Putting globalisation under the spotlight

By Lesley Batchelor OBE, Director General of the Institute of Export & International Trade

There has been much stated about the pros and cons of globalisation. Critics include groups such as environmentalists, anti-poverty campaigners and, surprisingly, trade unionists.

They claim that globalisation helps the richest countries to continue to dominate world trade at the expense of developing countries. The role of Least Economically Developed Countries (LEDCs) in the world market is mostly to provide the North and West with cheap labour and raw materials.

Proponents of globalisation point to the number of people globally who have benefited from it. According to the World Bank, between 1981 and 2010, we witnessed the single greatest decrease in material human deprivation in history.

However, there are no guarantees that the wealth from inward investment will be used to benefit a local community. Profits are invariably sent back to the More Economically Developed Countries where the Transnational Corporations (TNCs) are based.

So what is globalisation really about and why has it happened?

Globalisation has been happening for centuries. However it has sped up over the last 50 years, mainly due to the rate of innovation in communication and transportation technologies. Movement of goods, people and services has never been easier, which in turn is bringing more questions about the need to trade and how to govern its growth. Freedom to trade is the cornerstone on which organisations like the World Trade

Organisation are founded, promoting free trade between 164 countries who are all committed to removing barriers between them.
The biggest companies are no longer national but multi-national corporations with subsidiaries in many countries (TNCs). Although globalisation is creating more wealth in developing countries, it is not closing the gap between the world’s poorest and richest countries, with the majority of TNCs based in the US and UK.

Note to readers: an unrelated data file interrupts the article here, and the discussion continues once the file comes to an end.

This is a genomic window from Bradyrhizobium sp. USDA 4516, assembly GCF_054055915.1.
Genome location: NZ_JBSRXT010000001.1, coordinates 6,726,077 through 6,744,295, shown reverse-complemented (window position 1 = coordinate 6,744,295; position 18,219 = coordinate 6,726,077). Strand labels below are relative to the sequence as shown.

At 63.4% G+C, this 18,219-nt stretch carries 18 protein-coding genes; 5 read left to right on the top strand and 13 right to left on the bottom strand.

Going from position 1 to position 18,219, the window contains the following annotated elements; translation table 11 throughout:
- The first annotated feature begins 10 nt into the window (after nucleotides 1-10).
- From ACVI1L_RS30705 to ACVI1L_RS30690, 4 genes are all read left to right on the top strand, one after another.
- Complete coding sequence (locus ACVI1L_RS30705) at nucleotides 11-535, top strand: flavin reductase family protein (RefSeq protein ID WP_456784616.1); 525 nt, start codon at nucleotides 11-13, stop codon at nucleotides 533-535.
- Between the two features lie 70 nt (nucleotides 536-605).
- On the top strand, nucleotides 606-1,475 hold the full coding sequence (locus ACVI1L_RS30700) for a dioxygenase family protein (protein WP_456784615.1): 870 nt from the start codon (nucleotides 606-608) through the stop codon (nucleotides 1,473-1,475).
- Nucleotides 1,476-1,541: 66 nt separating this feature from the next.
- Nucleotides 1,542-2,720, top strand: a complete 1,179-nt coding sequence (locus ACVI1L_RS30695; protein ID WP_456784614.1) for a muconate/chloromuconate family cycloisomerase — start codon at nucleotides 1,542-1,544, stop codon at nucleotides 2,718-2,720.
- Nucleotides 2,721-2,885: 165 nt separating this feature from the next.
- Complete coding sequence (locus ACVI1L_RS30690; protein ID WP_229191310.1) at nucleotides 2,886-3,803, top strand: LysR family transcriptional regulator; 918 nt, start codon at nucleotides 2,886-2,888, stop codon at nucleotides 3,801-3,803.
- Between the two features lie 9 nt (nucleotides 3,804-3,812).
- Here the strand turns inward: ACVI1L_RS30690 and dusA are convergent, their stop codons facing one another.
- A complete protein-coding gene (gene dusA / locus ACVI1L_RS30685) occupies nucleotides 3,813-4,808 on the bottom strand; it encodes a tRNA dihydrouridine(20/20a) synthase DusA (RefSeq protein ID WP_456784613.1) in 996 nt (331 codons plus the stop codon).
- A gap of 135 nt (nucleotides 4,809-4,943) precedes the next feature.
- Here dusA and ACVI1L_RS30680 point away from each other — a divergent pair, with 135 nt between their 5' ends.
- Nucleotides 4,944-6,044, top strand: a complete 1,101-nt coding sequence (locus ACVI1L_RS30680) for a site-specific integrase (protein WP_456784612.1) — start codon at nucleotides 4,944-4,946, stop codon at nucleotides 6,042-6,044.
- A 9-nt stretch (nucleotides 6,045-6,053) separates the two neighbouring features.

Factors attracting TNCs to countries include cheap raw materials and labour supply, good transport links, infrastructure and access to markets where goods are sold. These can be seen in many emerging markets.

Is globalisation really so bad?

Can we afford to start worrying about the impacts of globalisation at this stage?

Are we not just part of a moving system of civilisation that sees cultures, empires and regimes ebb and fall?

The fact is, along with boosting our country’s economic resilience and addressing global challenges such as climate change, promoting economic integration is one of our three strategic priorities.

Surely, economic integration can promote efficient markets and reform? We have seen that globalisation increases competition in product markets, it widens the range of financing sources available for investment, it allows countries to opt into institutional arrangements of a higher standard and it imposes strict discipline on governance, legal, regulatory and other institutions.

Openness to international markets, globalisation if you will, also spurs investment and innovation within businesses and economies as a whole.

Economic integration, and through it globalisation, empowers entrepreneurs and consumers alike.

So let’s support integration through cross-border financial flows and investment, trade finance, infrastructure, improved skills and standards in SMEs, policy dialogue and partnerships with institutional investors. This may not be the best time to change the plan.